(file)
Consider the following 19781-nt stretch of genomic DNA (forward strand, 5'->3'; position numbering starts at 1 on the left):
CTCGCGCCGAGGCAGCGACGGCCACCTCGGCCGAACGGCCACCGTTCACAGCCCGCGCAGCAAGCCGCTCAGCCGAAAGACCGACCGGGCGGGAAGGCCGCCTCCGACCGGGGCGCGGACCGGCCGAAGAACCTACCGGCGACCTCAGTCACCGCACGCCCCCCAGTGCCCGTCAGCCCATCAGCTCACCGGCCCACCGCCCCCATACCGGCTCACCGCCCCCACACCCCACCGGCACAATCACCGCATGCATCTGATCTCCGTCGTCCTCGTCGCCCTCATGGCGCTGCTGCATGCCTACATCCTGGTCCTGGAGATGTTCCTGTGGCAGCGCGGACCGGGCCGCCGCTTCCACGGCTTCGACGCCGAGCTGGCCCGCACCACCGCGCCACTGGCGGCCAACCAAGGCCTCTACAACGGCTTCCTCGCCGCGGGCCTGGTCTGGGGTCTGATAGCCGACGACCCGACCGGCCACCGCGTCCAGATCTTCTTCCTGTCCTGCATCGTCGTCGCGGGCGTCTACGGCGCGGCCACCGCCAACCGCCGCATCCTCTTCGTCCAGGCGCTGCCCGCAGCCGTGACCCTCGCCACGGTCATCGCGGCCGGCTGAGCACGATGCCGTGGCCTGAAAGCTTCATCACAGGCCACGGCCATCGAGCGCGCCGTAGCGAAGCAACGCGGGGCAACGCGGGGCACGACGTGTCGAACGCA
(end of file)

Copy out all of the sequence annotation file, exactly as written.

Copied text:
Consider the following 19781-nt stretch of genomic DNA (forward strand, 5'->3'; position numbering starts at 1 on the left):
CTCGCGCCGAGGCAGCGACGGCCACCTCGGCCGAACGGCCACCGTTCACAGCCCGCGCAGCAAGCCGCTCAGCCGAAAGACCGACCGGGCGGGAAGGCCGCCTCCGACCGGGGCGCGGACCGGCCGAAGAACCTACCGGCGACCTCAGTCACCGCACGCCCCCCAGTGCCCGTCAGCCCATCAGCTCACCGGCCCACCGCCCCCATACCGGCTCACCGCCCCCACACCCCACCGGCACAATCACCGCATGCATCTGATCTCCGTCGTCCTCGTCGCCCTCATGGCGCTGCTGCATGCCTACATCCTGGTCCTGGAGATGTTCCTGTGGCAGCGCGGACCGGGCCGCCGCTTCCACGGCTTCGACGCCGAGCTGGCCCGCACCACCGCGCCACTGGCGGCCAACCAAGGCCTCTACAACGGCTTCCTCGCCGCGGGCCTGGTCTGGGGTCTGATAGCCGACGACCCGACCGGCCACCGCGTCCAGATCTTCTTCCTGTCCTGCATCGTCGTCGCGGGCGTCTACGGCGCGGCCACCGCCAACCGCCGCATCCTCTTCGTCCAGGCGCTGCCCGCAGCCGTGACCCTCGCCACGGTCATCGCGGCCGGCTGAGCACGATGCCGTGGCCTGAAAGCTTCATCACAGGCCACGGCCATCGAGCGCGCCGTAGCGAAGCAACGCGGGGCAACGCGGGGCACGACGTGTCGAACGCA